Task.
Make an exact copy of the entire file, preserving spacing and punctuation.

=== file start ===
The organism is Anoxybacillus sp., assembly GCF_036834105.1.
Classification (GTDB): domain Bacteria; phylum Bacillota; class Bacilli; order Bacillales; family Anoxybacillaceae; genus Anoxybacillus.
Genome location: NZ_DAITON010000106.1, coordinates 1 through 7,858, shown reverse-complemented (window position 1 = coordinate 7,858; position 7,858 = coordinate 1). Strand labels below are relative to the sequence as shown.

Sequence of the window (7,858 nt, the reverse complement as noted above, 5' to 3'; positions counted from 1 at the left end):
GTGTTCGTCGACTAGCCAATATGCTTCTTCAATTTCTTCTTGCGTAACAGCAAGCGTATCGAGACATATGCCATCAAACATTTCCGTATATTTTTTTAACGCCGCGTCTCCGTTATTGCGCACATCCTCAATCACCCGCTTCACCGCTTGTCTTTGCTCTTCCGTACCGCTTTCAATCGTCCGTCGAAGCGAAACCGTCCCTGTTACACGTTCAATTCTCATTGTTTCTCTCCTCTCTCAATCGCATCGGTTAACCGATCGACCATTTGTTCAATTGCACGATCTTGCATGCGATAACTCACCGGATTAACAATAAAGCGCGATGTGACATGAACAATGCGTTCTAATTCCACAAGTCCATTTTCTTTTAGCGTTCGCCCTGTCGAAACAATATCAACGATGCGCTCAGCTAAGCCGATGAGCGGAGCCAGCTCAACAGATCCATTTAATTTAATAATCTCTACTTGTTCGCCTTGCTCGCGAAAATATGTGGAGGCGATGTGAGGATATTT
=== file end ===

The organism is Anoxybacillus sp., assembly GCF_036834105.1.
Classification (GTDB): domain Bacteria; phylum Bacillota; class Bacilli; order Bacillales; family Anoxybacillaceae; genus Anoxybacillus.
Genome location: NZ_DAITON010000106.1, coordinates 1 through 7,858, shown reverse-complemented (window position 1 = coordinate 7,858; position 7,858 = coordinate 1). Strand labels below are relative to the sequence as shown.

Sequence of the window (7,858 nt, the reverse complement as noted above, 5' to 3'; positions counted from 1 at the left end):
GTGTTCGTCGACTAGCCAATATGCTTCTTCAATTTCTTCTTGCGTAACAGCAAGCGTATCGAGACATATGCCATCAAACATTTCCGTATATTTTTTTAACGCCGCGTCTCCGTTATTGCGCACATCCTCAATCACCCGCTTCACCGCTTGTCTTTGCTCTTCCGTACCGCTTTCAATCGTCCGTCGAAGCGAAACCGTCCCTGTTACACGTTCAATTCTCATTGTTTCTCTCCTCTCTCAATCGCATCGGTTAACCGATCGACCATTTGTTCAATTGCACGATCTTGCATGCGATAACTCACCGGATTAACAATAAAGCGCGATGTGACATGAACAATGCGTTCTAATTCCACAAGTCCATTTTCTTTTAGCGTTCGCCCTGTCGAAACAATATCAACGATGCGCTCAGCTAAGCCGATGAGCGGAGCCAGCTCAACAGATCCATTTAATTTAATAATCTCTACTTGTTCGCCTTGCTCGCGAAAATATGTGGAGGCGATGTGAGGATATTT